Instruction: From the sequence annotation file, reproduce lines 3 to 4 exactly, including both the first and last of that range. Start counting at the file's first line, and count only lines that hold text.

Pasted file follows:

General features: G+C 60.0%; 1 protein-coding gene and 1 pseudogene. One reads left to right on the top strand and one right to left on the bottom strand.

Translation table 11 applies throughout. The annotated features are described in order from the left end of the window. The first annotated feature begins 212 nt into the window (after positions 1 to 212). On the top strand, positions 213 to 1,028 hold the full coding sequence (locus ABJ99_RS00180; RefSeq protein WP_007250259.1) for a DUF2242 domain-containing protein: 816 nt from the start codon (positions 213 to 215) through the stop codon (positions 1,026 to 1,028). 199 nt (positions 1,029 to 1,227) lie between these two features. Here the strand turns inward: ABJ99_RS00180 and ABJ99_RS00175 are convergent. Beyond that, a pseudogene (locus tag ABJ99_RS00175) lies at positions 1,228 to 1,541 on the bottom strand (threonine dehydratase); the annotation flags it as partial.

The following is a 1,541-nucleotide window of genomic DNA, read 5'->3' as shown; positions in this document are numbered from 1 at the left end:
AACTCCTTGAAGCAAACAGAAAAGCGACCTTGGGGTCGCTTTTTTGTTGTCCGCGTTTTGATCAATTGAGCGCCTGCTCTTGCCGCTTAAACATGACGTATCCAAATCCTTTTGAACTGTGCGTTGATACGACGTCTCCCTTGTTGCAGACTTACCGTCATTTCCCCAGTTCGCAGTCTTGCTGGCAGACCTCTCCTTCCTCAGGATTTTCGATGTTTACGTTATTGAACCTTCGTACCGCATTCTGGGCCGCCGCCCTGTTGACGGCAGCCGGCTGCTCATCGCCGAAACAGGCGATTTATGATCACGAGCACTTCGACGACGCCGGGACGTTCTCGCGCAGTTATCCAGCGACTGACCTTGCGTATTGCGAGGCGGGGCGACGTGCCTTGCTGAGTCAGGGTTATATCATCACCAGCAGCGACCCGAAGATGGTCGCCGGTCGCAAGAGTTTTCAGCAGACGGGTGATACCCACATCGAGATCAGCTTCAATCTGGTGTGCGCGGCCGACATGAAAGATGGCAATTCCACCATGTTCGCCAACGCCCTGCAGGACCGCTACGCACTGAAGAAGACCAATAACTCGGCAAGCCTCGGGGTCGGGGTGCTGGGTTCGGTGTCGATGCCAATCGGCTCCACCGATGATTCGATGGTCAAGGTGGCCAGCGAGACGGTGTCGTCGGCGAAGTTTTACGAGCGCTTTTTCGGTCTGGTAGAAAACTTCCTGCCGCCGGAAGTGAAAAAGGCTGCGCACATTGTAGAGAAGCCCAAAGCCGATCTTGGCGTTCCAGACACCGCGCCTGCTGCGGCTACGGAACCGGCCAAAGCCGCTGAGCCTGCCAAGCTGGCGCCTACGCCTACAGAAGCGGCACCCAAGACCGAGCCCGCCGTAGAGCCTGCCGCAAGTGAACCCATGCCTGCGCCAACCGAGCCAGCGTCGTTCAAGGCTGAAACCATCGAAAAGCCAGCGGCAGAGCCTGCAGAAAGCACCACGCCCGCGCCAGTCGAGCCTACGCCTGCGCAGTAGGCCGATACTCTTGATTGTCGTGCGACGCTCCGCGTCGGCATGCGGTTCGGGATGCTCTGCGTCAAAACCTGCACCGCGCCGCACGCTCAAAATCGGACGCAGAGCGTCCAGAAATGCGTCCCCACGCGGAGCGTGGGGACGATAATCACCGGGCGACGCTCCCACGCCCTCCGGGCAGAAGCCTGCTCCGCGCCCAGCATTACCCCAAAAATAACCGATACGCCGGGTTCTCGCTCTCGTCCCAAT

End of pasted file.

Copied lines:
The following is a 1,541-nucleotide window of genomic DNA, read 5'->3' as shown; positions in this document are numbered from 1 at the left end:
AACTCCTTGAAGCAAACAGAAAAGCGACCTTGGGGTCGCTTTTTTGTTGTCCGCGTTTTGATCAATTGAGCGCCTGCTCTTGCCGCTTAAACATGACGTATCCAAATCCTTTTGAACTGTGCGTTGATACGACGTCTCCCTTGTTGCAGACTTACCGTCATTTCCCCAGTTCGCAGTCTTGCTGGCAGACCTCTCCTTCCTCAGGATTTTCGATGTTTACGTTATTGAACCTTCGTACCGCATTCTGGGCCGCCGCCCTGTTGACGGCAGCCGGCTGCTCATCGCCGAAACAGGCGATTTATGATCACGAGCACTTCGACGACGCCGGGACGTTCTCGCGCAGTTATCCAGCGACTGACCTTGCGTATTGCGAGGCGGGGCGACGTGCCTTGCTGAGTCAGGGTTATATCATCACCAGCAGCGACCCGAAGATGGTCGCCGGTCGCAAGAGTTTTCAGCAGACGGGTGATACCCACATCGAGATCAGCTTCAATCTGGTGTGCGCGGCCGACATGAAAGATGGCAATTCCACCATGTTCGCCAACGCCCTGCAGGACCGCTACGCACTGAAGAAGACCAATAACTCGGCAAGCCTCGGGGTCGGGGTGCTGGGTTCGGTGTCGATGCCAATCGGCTCCACCGATGATTCGATGGTCAAGGTGGCCAGCGAGACGGTGTCGTCGGCGAAGTTTTACGAGCGCTTTTTCGGTCTGGTAGAAAACTTCCTGCCGCCGGAAGTGAAAAAGGCTGCGCACATTGTAGAGAAGCCCAAAGCCGATCTTGGCGTTCCAGACACCGCGCCTGCTGCGGCTACGGAACCGGCCAAAGCCGCTGAGCCTGCCAAGCTGGCGCCTACGCCTACAGAAGCGGCACCCAAGACCGAGCCCGCCGTAGAGCCTGCCGCAAGTGAACCCATGCCTGCGCCAACCGAGCCAGCGTCGTTCAAGGCTGAAACCATCGAAAAGCCAGCGGCAGAGCCTGCAGAAAGCACCACGCCCGCGCCAGTCGAGCCTACGCCTGCGCAGTAGGCCGATACTCTTGATTGTCGTGCGACGCTCCGCGTCGGCATGCGGTTCGGGATGCTCTGCGTCAAAACCTGCACCGCGCCGCACGCTCAAAATCGGACGCAGAGCGTCCAGAAATGCGTCCCCACGCGGAGCGTGGGGACGATAATCACCGGGCGACGCTCCCACGCCCTCCGGGCAGAAGCCTGCTCCGCGCCCAGCATTACCCCAAAAATAACCGATACGCCGGGTTCTCGCTCTCGTCCCAAT